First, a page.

Losing my mama in my twenties left me with such a feeling of melancholy that I never imagined was possible. I experienced the most painful of heartbreaks, faced a turbulent home life and was forced to confront a future without my greatest love. In spite of all of this, this tragedy taught me a valuable truth about life that is rarely acknowledged by humans, let alone young adults: the realisation of how precarious life is and how suddenly it can be taken away from us.
Whilst many of my peers have worked tirelessly in financially rewarding jobs that suffocated them or remained in relationships that left them feeling unfulfilled, I have gradually learnt to live with only one goal in life: to be happy. I have redefined success so that it is no longer made up of the dream house, the perfect family or the prestigious career. There is so much more to life and we should never be afraid to chase our own happiness, even if it directly challenges everything we have been taught to believe.
Twenties – the best years of your life?
In a recent survey conducted by YouGuv, 2000 men and women over the age of twenty through to seventy were asked when they think the best years of their life were. The results showed that the majority (30%) of these participants all indicated that their twenties were their ”best years so far”. If I had a penny for every time someone told me to make the most out of my twenties, let’s just say that I wouldn’t be scrounging around for coins behind the sofa. How realistic is this belief that one’s twenties, filled with opportunity, hedonism and an absence of responsibility, truly are the best years of one’s life?
Many of us will look back on our twenties fondly. We’ll remember finally escaping from parental clutches, spending our hard earned cash frivolously, staying out late with no-one to answer to and rolling into work with a two day hangover. Of course there were the usual gripes of breakups, work politics and steep London rents, but they were inevitably a small price to pay for freedom.
Against this social construct, there exists a sizeable number of individuals who will not remember their twenties as ”glory days”, but as a time of unimaginable suffering, instability and loneliness. For these individuals, they will always look back on these years as the period that they faced extreme financial hardship, a life changing illness (physical or mental) and/or the premature death of a loved one. At at an age when there is so much expectation to independently map out one’s live and make something of oneself, these individuals faced trauma so great that it threw their life completely out of balance, permanently altered the way that they saw the world and may even have put them on a completely different path.
I will always remember my twenties as a time when I lost the greatest presence in my life, my mother and the catastrophic impact that it had on my sense of security, self-worth and purpose. Whilst my friends were exuberant about the future: making plans to move into flats in London, applying for their dream jobs and generally building a future for themselves, my life was at a standstill and I felt little to no hope for or enthusiasm in what lay beyond.
Consumed by grief for everything I had lost and the sudden departure of the future I had always envisaged, I aimlessly drifted through life, with little enthusiasm in the plans I made or the paths I took. Whilst from the outside I was moving forward, inside I left wholeheartedly left behind.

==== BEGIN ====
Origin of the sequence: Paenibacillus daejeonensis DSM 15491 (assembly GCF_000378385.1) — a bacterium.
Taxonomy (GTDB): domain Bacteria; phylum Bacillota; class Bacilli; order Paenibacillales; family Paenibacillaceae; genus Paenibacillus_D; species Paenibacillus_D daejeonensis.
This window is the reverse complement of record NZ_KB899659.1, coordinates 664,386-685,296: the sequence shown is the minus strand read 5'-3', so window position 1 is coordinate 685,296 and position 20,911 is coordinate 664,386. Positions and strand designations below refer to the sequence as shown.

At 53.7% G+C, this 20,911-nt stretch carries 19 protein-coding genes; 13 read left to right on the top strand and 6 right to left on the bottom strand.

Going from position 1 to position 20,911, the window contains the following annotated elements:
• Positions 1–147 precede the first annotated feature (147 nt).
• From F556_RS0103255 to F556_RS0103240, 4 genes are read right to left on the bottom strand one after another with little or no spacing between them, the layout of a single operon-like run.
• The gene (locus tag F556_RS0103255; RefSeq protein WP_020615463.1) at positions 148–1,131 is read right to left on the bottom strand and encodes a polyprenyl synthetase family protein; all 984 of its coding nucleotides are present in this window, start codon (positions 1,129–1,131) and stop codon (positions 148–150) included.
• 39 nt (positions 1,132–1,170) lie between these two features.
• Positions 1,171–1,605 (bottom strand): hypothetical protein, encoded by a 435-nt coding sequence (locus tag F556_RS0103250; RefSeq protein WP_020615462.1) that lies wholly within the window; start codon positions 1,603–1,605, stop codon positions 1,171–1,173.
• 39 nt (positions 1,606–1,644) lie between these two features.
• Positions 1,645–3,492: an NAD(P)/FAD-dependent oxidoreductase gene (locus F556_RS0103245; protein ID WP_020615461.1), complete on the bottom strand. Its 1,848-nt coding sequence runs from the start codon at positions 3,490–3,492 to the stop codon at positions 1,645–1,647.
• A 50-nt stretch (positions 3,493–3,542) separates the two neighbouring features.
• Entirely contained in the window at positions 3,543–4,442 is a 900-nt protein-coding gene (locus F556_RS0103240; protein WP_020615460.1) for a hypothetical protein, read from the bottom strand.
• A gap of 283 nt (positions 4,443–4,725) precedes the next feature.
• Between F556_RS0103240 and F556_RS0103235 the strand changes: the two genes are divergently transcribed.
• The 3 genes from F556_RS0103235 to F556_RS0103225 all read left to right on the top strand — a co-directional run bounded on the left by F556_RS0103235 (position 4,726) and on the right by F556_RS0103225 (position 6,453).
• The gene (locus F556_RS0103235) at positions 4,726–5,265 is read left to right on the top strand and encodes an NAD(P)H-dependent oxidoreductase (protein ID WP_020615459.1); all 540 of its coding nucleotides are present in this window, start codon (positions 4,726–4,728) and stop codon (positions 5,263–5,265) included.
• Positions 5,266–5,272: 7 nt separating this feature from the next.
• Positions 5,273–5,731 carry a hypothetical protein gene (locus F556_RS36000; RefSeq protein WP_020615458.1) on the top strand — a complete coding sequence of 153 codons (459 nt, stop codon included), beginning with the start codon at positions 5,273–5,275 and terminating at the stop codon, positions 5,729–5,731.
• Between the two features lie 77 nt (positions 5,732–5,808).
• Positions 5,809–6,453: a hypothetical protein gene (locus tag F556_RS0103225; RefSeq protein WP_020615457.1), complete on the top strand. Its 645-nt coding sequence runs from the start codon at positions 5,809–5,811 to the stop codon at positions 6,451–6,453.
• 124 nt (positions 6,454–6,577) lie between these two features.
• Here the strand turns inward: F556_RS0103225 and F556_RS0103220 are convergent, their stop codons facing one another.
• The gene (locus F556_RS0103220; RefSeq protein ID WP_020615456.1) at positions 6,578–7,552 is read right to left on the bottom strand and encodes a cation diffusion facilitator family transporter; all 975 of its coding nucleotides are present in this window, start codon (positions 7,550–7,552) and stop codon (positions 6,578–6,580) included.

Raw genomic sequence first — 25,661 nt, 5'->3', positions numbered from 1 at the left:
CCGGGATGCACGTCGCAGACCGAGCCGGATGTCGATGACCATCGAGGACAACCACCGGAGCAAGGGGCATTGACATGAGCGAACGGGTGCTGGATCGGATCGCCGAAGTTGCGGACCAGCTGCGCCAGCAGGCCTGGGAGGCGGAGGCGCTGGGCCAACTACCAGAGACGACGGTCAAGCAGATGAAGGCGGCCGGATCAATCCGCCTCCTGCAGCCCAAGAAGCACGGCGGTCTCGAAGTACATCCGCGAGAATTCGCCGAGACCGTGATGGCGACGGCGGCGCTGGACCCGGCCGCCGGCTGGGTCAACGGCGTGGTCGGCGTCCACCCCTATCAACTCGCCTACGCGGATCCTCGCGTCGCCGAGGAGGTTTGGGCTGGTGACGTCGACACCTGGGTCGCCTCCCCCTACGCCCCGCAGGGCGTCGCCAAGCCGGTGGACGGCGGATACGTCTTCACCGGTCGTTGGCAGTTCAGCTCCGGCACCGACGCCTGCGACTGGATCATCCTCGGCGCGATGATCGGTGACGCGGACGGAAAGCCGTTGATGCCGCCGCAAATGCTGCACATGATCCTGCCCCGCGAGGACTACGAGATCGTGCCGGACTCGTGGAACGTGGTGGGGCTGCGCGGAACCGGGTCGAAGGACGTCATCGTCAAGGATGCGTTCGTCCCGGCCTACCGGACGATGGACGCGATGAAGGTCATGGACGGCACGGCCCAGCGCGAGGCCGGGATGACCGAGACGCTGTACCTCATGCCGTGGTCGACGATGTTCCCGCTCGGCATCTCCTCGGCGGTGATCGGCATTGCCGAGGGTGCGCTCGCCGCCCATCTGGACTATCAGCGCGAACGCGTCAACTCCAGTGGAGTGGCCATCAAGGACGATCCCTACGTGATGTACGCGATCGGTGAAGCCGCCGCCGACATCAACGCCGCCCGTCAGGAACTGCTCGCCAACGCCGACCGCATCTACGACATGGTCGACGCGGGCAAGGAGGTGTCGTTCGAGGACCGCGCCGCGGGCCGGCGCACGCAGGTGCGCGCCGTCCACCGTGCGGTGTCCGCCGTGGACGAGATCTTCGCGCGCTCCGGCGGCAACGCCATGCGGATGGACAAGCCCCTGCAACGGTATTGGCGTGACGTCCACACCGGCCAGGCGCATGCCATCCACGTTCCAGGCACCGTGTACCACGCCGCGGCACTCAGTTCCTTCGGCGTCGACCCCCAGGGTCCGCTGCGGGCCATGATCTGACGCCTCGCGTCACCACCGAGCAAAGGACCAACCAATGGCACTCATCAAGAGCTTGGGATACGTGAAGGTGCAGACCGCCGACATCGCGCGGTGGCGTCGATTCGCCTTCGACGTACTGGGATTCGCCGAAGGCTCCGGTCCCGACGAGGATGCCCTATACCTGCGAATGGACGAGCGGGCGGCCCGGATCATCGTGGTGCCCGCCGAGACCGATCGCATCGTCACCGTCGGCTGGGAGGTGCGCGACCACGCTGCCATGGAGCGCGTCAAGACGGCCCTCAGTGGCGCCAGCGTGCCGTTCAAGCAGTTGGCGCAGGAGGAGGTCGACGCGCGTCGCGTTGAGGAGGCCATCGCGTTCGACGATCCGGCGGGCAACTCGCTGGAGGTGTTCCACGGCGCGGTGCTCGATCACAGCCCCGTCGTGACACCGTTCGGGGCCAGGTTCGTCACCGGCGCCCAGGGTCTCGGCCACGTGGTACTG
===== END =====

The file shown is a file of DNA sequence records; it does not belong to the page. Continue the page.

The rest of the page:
This is what is feels like to be in your twenties, with the expectation that you have everything to live for and everything open to you, but not having the mental strength or the will to grasp it with both hands.
It is amazing how life can pass you by and before you know it, you are over half way through your twenties and you’ve forgotten what it means to be alive.
Learning to redefine success
Our society creates a very overwhelming and largely unattainable definition of success. As a young adult, we feel continuous pressure to complete all four pillars of success: a handsome partner, a rewarding career, the dream home and an enviable life. Instead of being grateful for what we do have, we spend our days lusting over the seemingly perfect lives of others.
Losing a loved one in your twenties forces you to reevaluate your goals and refine your definition of success. Everything you previously strived for takes an immediate back seat to your own wellbeing and happiness. Grieving involves the coming to terms with the realisation that life can come to an end in the blink of an eye and all the money in the world, the dream house and the handsome husband won’t shield you from the inevitable.
When I look back on the last eleven years since losing my mother, I am proud of what I have achieved and the decisions I have made, but not in the way you may think. On the surface I have a lovely home, husband and a satisfying life, but this isn’t how I define ‘success’.
To me, success is: having the courage to leave a financial rewarding legal career because it made me miserable, confronting and healing from the suppressed trauma I felt from seeing my mum die from cancer, learning to make decisions not based on prestige or other people’s definitions of success, but on whether they make me happy and most importantly learning to treasure all that I have and not dwell on all that I am missing.